The Ethics of Farming Flightless Birds

  • G. Tulloch
  • C. J. C. Phillips
Part of the Animal Welfare book series (AWNS, volume 11)


The ethics, or morality, of farming a relatively novel and undomesticated group of animals, the ratites, is considered. Ethical considerations for animal management centre on their right to life, bodily health and integrity, opportunity to use their senses and emotions, to have affiliations with conspecifics and be part of a worldwide species network, to play and to have control over one’s environment. Ratites are considered to present greater ethical problems compared to conventional animal farming because of their inherent unsuitability for farming for meat and other products and their limited level of domestication. This unsuitability arises principally from their large size, slow maturation and limited social structure relative to other farmed birds. The absence of a domestication influence to reduce aggression and flight distance means that they have a significant potential to inflict damage on themselves, their handlers and conspecifics. Bodily mutilations, such as declawing may mitigate damage to others, but is ethically questionable because of potential welfare impact and offence to integrity. It is concluded that significant ethical concerns surround ratite farming that make the practice of dubious value as a means of producing food and leather with due respect to the animals’ needs.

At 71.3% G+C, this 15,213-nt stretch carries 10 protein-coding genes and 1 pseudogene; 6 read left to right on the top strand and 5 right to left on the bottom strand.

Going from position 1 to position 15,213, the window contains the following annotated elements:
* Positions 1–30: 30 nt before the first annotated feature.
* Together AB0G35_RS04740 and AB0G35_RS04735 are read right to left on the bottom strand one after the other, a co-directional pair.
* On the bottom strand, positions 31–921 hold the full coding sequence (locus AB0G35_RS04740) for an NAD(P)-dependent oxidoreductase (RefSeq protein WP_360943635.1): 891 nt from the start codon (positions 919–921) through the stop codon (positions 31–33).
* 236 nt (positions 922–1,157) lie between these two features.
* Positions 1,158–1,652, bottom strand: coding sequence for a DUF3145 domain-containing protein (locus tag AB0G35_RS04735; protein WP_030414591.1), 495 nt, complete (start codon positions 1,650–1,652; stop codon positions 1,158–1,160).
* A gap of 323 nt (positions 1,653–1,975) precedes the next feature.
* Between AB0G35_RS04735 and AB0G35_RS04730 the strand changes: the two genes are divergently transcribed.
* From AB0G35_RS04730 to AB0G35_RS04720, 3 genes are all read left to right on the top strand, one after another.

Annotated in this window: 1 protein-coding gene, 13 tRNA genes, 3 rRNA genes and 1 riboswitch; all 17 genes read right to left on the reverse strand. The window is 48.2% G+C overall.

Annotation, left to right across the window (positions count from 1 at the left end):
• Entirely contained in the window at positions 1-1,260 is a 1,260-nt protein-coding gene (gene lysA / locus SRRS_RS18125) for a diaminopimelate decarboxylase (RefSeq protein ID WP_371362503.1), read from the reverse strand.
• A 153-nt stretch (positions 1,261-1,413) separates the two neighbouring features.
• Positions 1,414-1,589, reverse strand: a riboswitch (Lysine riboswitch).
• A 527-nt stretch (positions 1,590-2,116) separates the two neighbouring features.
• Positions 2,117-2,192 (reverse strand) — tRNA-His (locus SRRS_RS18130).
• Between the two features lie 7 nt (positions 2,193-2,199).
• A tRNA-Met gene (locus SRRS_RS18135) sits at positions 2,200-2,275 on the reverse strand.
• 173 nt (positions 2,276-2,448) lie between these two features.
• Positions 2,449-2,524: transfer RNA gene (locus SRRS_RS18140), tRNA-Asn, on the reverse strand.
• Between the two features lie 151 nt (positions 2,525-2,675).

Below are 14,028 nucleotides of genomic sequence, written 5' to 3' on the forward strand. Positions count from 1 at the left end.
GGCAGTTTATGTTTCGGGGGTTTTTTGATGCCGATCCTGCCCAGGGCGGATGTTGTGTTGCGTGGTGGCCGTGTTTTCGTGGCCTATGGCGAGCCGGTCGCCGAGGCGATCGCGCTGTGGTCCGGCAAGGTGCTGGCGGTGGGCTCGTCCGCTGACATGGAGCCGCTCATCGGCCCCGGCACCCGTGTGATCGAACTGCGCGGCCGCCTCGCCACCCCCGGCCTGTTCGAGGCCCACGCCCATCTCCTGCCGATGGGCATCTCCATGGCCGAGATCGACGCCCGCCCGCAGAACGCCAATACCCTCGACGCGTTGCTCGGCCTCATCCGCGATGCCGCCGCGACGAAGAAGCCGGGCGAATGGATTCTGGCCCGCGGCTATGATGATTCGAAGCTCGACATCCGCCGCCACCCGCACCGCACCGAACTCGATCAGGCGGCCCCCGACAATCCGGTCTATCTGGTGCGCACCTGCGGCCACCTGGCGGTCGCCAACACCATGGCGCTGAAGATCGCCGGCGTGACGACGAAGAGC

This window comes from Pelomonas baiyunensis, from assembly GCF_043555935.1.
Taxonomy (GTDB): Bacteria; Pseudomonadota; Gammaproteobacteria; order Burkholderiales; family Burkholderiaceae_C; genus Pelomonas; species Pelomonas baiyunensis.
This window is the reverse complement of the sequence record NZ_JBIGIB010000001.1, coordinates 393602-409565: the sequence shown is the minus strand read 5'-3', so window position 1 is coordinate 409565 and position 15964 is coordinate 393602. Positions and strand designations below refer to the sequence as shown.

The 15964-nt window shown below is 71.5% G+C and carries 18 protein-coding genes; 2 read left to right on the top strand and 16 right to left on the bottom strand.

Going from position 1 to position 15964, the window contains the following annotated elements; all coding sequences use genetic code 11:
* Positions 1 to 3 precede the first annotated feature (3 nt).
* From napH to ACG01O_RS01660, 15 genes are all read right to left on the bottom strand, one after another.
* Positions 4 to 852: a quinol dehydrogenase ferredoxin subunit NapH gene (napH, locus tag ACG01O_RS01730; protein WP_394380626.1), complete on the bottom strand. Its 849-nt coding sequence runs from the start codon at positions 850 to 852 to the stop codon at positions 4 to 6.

Ethics Morality Ostrich Ratites 


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Copyright information

© Springer-Verlag Berlin Heidelberg 2011

Authors and Affiliations

  1. 1.Centre for Animal Welfare and Ethics, School of Veterinary ScienceUniversity of QueenslandGattonAustralia

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